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Science Interrupted: Bureaucracy, agroforestry, and research practice in southwest China and beyond

14:00 - 15:30
Max Planck Institute for the History of Science, Boltzmannstraße 22, 14195 Berlin, Germany

In his talk, Timothy McLellan examines how scientists in China pursue environmental sustainability within the constraints of domestic and international bureaucracies. Drawing on participant observation at the Institute for Farms and Forests (IFF), he illuminates the frustrations and anxieties of colleagues faced with procedures and processes that pretend to do everything from promote research impact to prevent financial corruption. These frustrations are familiar to academics who have experience with academic “audit culture” far beyond China. Indeed, many of the bureaucracies that IFF colleagues encounter in China are directly connected to proliferating global demands for scientists to demonstrate their “impact” and “value-for-money.” As well as showing how such bureaucracies are experienced in a particular part of the world, Tim explores how IFF colleagues’ encounters with bureaucracy might inform wider efforts to re-imagine relationships between science and society. Extending a mode of anthropology in which ethnography serves as source of theory as well as source of data, he thinks with, and not only against, bureaucracy. And he argues that doing so can help us to imagine more democratic and more collaborative modes of scientific practice.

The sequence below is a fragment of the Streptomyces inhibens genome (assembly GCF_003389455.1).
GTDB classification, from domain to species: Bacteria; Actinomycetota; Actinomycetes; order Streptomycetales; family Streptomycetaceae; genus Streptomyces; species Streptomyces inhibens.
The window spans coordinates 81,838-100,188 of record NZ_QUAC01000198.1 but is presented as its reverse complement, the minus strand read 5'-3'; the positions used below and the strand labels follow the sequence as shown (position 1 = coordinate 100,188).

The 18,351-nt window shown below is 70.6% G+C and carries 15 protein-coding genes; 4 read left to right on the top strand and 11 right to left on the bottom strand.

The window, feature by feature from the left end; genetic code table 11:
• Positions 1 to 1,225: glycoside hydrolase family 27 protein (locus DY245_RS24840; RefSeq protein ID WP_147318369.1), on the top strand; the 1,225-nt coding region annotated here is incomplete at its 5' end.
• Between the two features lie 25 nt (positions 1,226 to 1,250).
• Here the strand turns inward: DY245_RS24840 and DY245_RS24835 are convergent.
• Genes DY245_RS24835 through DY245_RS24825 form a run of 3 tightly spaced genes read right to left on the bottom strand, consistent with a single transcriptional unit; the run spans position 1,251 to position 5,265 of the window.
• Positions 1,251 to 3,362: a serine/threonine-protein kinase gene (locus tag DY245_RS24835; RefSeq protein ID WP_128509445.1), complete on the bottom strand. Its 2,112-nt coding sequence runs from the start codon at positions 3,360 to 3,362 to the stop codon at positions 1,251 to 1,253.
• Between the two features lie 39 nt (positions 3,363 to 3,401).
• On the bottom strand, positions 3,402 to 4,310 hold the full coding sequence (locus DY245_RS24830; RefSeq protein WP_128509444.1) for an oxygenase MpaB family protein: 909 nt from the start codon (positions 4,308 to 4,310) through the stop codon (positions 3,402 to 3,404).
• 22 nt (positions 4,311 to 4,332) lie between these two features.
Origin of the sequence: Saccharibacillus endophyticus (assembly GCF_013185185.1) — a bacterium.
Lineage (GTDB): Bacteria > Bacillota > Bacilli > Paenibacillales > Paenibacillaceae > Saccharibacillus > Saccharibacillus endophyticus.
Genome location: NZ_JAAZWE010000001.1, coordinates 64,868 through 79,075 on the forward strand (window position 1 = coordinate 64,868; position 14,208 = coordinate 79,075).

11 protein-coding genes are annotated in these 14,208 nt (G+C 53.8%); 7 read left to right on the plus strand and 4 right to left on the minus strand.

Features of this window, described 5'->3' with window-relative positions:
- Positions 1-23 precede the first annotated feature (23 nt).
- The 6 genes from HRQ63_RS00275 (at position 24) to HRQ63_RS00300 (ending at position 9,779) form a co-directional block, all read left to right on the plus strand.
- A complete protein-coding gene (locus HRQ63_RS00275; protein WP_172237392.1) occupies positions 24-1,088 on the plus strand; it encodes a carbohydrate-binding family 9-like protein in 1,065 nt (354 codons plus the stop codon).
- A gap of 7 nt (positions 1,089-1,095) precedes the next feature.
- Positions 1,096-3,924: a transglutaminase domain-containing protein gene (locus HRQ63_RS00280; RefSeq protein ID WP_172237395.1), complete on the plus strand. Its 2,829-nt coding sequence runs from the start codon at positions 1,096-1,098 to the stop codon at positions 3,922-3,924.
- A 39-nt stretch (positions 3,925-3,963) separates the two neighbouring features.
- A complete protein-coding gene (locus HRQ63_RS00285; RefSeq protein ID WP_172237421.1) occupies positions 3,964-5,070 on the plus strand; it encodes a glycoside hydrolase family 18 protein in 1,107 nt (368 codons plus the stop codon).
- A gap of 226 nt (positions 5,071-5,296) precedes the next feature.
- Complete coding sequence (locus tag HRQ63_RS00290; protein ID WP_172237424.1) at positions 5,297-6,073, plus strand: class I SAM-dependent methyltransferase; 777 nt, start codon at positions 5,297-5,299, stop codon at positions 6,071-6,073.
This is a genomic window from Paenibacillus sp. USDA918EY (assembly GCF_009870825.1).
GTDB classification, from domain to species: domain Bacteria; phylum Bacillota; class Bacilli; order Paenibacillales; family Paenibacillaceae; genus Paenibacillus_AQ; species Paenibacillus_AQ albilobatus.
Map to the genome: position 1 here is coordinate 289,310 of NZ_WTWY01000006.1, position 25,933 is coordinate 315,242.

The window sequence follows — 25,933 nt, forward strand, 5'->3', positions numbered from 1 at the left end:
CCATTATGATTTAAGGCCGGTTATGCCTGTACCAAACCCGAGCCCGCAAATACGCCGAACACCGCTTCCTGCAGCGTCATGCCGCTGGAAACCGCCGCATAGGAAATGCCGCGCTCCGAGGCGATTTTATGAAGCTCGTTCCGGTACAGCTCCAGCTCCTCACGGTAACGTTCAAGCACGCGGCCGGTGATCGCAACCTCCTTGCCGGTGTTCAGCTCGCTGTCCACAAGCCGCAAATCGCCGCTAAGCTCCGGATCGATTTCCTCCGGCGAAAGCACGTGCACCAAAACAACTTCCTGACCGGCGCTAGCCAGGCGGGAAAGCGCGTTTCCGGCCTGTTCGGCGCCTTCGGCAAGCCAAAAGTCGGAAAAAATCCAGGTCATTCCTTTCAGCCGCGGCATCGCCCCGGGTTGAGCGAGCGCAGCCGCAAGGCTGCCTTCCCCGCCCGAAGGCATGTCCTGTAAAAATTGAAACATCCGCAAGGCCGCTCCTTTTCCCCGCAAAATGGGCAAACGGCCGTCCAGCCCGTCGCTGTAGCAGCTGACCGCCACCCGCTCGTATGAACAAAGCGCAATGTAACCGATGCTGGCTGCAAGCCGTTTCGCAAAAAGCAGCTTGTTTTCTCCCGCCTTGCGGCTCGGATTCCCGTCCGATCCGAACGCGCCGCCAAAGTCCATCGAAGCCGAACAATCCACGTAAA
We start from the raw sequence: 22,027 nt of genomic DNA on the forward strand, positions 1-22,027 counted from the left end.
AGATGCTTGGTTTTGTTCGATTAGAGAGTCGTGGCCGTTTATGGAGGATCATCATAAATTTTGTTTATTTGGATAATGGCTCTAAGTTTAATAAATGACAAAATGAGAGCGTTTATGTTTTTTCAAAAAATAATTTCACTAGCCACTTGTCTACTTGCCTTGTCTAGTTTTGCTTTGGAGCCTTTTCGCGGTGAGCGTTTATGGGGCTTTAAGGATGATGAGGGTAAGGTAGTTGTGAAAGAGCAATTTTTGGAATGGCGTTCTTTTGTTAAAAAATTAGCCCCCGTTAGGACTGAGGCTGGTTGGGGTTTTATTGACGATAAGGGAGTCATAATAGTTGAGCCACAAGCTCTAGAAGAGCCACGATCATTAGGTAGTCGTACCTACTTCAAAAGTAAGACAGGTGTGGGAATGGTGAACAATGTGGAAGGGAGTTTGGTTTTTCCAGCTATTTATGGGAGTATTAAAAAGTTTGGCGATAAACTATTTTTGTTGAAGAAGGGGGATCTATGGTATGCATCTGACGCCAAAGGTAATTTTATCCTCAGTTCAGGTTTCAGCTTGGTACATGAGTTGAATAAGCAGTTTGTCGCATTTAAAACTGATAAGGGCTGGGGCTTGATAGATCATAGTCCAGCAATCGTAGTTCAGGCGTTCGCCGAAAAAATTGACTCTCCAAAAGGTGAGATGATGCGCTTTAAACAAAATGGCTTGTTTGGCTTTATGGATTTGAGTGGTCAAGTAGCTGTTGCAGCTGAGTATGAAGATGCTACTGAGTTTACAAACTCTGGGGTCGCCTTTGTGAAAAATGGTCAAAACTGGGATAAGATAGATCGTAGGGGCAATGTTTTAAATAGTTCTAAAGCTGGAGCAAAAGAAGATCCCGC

This talk will be based on material from his new book “Science Interrupted: Rethinking Research Practice with Bureaucracy, Agroforestry, and Ethnography” (Cornell University Press, 2024).

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